-Skills
-Interests
-Veteran Status
-Clubs/Affiliations
-Location/School
-Courses
-Awards

Basically, anything you can think of.

Save Time
What does this mean? You no longer have to sift through a stack of unqualified resumes. You can narrow down our pool of 10 million+ students and new grads to engage the ones with the exact qualifications you’re looking for- all in a matter of seconds.

Target: Skills, School, Courses & Location
Your dev team is hiring. They want someone in the Bay Area – preferably a senior from either Stanford or Cal. They want someone who has experience with Javascript. They even have a specific course in mind – Computer Science 242 – a high level programming class they know provides a solid foundation for the type of work this role requires.

With Keyword Search, they find 40 qualified applicants.

The benefit? They don’t waste time interviewing people that are under qualified for the role, or live too far away to manage the internship while in school.

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Target: Clubs
This same source function works with clubs and affiliations. If you’ve had success hiring people from an on-campus organization, search that organization at schools across the country and filter candidates accordingly.

Target: Veteran Status
Veterans are an integral part of any diverse hiring program. Find people who served our country overseas and invite them to apply to open positions.

Invite Qualified Candidates With No More Than a Click
Let’s go back to the Dev Team example. Since all 40 of those candidates have the qualifications you’re looking for, let’s make your life easy and invite them to apply all at once.

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Now, Go Make Your Life Easier!
We can’t wait to hear what you think.


Listen Before They Quit: 5 Strategies to Retain Top Talent

Brown_arrow_21 Posted by Andrew Maguire on
Mar. 18, 2015

Smiling Colleagues Talking at Work

If an employee quitting comes as a surprise to an employer, then both sides have failed at the relationship. For a company to function properly, both the employee and her manager have a responsibility to make it work. If there are problems, it’s up to all stakeholders to respectfully come together and try to fix them. (more…)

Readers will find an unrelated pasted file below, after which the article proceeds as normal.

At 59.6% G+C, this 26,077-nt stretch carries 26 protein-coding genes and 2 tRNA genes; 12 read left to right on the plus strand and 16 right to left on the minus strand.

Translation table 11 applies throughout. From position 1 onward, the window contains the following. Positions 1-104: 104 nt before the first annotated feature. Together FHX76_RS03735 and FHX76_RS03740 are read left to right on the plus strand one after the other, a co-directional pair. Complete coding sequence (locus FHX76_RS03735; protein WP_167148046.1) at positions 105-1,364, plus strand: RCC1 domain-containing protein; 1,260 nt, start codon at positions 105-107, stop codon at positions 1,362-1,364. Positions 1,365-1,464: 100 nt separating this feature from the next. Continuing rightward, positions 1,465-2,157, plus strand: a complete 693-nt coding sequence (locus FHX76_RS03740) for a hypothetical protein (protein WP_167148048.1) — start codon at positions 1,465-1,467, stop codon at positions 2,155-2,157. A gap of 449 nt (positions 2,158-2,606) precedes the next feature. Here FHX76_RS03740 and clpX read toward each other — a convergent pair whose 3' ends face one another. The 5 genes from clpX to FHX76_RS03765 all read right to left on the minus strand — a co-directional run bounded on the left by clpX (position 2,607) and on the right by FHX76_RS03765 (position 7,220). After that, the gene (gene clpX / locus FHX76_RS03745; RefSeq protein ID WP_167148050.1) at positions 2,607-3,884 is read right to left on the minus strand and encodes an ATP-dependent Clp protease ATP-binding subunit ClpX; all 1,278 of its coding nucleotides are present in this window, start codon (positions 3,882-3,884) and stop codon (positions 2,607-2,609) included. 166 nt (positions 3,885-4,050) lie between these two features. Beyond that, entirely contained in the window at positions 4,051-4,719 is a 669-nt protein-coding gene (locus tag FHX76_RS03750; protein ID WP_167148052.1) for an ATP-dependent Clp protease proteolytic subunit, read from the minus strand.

Top 10 Student Profiles of the Week

Brown_arrow_21 Posted by Liz LeCrone on
Mar. 17, 2015

Welcome back to our Top 10 series! Last week, we decided to showcase some of the phenomenal talent on our platform from schools around the world. These students are trending, which means they’re getting the most views from employers this week. You should check them out too, before they take a job with someone else.

Margaret K.
Margaret is an undergraduate student studying sociology and criminology at Christopher Newport University in Newport News, Virginia. She graduates in 2016 and is interested in opportunities in Washington, DC and surrounding areas. She is looking for jobs and internships in sociology research, law enforcement analysis, nonprofits, and the intelligence community.

Learn more about Margaret and her experience here. 

Jacqueline P.
Jacqueline is a journalism student at Ball State University in Muncie, Indiana. She graduates in 2015 and is pursuing journalism internships and job opportunities in or near Muncie, Indiana.

Learn more about Jacqueline and her experience here.

 Zachary G.
Zachary is an undergraduate psychology student at East Stroudsburg University of Pennsylvania. He graduates in 2015 and wants to pursue his dream of becoming a drug and alcohol counselor. He is looking for counseling internships near East Stroudsburg, Pennsylvania.